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UCSC Genome Browser advanced topics

Tutorial and training materials by OpenHelix

Learn to use the advanced features, including the Table Browser and custom tracks, of the UCSC Genome Browser with this free tutorial, sponsored by UCSC Genome Bioinformatics Group. The UCSC Genome Browser provides a way to query and extract the data from many genomes, with extensive annotation for various data types including known genes, predicted genes, SNPs, comparative multi-species analysis and much more. Obtain large lists of genes, SNPs, or any other features of interest, or display your own data, using the tools underlying the UCSC Genome Browser. This tutorial is the second in a series of tutorials on the UCSC Genome Browser and explores many aspects beyond the basic search and analysis functions covered in the introductory tutorial.
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You'll learn:

  • to perform advanced searches of the UCSC genome databases
  • to export and download large quantities of targeted data
  • to create custom tracks resulting from your advanced searches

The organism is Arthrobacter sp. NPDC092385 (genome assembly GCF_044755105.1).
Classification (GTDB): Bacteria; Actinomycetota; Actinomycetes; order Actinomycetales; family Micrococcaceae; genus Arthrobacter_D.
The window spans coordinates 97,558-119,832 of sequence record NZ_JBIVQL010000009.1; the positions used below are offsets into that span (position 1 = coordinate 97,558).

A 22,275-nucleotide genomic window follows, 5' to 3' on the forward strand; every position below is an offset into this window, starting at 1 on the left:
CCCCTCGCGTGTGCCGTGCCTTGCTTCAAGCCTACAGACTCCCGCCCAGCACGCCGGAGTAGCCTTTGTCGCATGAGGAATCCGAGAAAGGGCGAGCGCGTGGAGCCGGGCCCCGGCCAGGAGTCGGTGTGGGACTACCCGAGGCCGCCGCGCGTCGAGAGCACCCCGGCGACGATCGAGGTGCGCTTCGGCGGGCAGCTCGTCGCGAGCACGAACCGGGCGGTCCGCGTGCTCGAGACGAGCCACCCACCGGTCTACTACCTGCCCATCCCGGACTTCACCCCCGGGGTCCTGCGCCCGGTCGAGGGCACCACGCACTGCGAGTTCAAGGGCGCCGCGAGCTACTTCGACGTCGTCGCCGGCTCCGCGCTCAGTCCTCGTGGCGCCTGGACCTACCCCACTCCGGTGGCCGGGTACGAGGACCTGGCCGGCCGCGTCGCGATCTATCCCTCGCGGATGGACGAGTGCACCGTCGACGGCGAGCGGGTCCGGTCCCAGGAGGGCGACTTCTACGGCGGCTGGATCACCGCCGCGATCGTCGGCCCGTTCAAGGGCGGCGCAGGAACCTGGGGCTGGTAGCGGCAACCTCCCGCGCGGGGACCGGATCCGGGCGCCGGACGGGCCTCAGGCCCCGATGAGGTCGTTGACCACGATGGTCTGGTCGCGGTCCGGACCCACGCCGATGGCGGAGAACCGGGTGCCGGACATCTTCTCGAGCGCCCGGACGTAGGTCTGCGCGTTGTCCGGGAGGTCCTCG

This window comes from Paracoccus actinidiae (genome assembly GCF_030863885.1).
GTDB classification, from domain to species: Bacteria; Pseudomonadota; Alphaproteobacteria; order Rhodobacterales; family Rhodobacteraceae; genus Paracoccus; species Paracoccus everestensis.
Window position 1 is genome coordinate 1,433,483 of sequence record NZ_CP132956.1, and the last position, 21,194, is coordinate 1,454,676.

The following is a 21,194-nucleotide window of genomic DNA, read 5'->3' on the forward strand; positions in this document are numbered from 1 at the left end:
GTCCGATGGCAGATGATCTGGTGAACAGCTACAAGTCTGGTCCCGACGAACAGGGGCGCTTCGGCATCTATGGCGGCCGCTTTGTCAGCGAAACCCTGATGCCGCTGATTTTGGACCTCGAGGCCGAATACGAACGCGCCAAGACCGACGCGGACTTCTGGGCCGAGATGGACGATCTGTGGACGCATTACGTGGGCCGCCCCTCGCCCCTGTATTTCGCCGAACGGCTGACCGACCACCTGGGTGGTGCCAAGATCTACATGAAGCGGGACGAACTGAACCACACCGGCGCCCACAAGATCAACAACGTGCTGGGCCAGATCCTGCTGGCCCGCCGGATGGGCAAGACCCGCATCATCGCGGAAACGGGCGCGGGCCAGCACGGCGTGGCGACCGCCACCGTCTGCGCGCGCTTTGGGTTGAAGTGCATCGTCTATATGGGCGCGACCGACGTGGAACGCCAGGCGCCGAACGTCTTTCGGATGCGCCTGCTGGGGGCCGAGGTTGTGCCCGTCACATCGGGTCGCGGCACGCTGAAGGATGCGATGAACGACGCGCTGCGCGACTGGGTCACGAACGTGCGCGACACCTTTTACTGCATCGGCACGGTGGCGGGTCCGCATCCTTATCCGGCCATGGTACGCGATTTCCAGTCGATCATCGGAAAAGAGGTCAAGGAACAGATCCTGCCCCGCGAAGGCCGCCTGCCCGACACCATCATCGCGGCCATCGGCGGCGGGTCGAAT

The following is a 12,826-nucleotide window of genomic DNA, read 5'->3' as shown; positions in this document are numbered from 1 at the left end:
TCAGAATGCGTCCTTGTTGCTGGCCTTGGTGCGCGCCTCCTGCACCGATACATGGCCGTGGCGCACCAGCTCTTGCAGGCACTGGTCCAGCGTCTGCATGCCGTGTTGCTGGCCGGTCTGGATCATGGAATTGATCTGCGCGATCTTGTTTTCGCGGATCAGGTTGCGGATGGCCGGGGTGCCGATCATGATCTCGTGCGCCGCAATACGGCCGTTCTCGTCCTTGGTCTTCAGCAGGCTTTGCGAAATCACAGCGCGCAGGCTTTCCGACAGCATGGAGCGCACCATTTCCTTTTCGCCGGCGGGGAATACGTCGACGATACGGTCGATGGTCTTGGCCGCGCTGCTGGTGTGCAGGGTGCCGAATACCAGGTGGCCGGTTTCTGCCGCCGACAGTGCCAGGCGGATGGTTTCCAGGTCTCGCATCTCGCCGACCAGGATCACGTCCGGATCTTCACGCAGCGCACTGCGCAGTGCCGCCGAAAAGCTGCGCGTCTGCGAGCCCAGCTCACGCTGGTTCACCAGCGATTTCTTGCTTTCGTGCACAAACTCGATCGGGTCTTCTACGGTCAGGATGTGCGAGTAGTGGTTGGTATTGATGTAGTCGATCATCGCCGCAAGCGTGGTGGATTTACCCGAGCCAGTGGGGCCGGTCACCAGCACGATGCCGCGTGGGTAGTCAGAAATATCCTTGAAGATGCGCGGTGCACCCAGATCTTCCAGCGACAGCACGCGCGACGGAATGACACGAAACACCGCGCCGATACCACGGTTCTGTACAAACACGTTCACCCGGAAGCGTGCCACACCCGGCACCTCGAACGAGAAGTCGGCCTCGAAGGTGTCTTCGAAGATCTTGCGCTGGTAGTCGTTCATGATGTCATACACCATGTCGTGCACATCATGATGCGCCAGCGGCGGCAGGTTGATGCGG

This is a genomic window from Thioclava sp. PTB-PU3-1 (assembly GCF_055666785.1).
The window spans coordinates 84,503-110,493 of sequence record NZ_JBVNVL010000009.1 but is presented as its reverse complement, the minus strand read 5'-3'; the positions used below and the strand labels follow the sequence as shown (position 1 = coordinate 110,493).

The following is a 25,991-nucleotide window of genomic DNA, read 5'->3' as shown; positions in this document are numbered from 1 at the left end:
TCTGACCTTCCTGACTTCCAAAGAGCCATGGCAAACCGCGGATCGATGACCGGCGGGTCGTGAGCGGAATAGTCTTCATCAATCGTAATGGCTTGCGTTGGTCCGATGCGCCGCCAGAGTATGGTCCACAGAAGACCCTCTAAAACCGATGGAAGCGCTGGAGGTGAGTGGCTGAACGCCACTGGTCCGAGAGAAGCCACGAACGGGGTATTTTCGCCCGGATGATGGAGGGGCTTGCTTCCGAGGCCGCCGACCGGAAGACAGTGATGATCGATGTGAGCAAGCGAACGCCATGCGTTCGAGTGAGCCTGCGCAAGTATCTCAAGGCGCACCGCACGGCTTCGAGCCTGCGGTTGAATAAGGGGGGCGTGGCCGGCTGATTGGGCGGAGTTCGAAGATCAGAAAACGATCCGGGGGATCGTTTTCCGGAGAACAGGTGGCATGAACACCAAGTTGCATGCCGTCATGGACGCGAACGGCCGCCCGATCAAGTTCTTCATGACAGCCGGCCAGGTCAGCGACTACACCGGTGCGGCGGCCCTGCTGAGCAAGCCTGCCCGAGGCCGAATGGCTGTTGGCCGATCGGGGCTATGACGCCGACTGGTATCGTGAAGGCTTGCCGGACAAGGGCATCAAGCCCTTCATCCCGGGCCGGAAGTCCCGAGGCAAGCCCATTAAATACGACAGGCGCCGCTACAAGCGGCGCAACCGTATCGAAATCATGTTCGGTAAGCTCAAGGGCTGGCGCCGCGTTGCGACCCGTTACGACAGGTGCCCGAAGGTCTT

• to create custom annotation tracks of your data to share with others
  • to use the Genome Graphs tool for visualizing GWAS data


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This tutorial is a part of the tutorial group UCSC Tutorials. You might find the other tutorials in the group interesting:

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Recent BioMed Central research articles citing this resource

Paci Paola et al., Computational analysis identifies a sponge interaction network between long non-coding RNAs and messenger RNAs in human breast cancer Systems physiology, pharmacology and medicine. BMC Systems Biology (2014) doi:10.1186/1752-0509-8-83

Xie Lan et al., MKL1/2 and ELK4 co-regulate distinct serum response factor (SRF) transcription programs in macrophages Human and rodent genomics. BMC Genomics (2014) doi:10.1186/1471-2164-15-301

Chilamakuri Reddy Chandra Sekhar et al., Performance comparison of four exome capture systems for deep sequencing Human and rodent genomics. BMC Genomics (2014) doi:10.1186/1471-2164-15-449

Mascelli Samantha et al., Constitutional chromosomal events at 22q11 and 15q26 in a child with a pilocytic astrocytoma of the spinal cord. Molecular Cytogenetics (2014) doi:10.1186/1755-8166-7-31

Shen Li et al., ngs.plot: Quick mining and visualization of next-generation sequencing data by integrating genomic databases Transcriptomic methods. BMC Genomics (2014) doi:10.1186/1471-2164-15-284

More about the resource:

The UCSC Genome Browser, sometimes referred to as the "Golden Path" browser, offers a well-organized and user-friendly view of the human genome, and dozens of other genomes as well. The official genomic sequence is supplemented with many other data types which are useful to researchers: expression, variation, comparative genomics, and many more. The data can be accessed with simple text or sequence searches, or probed in depth with customized queries.


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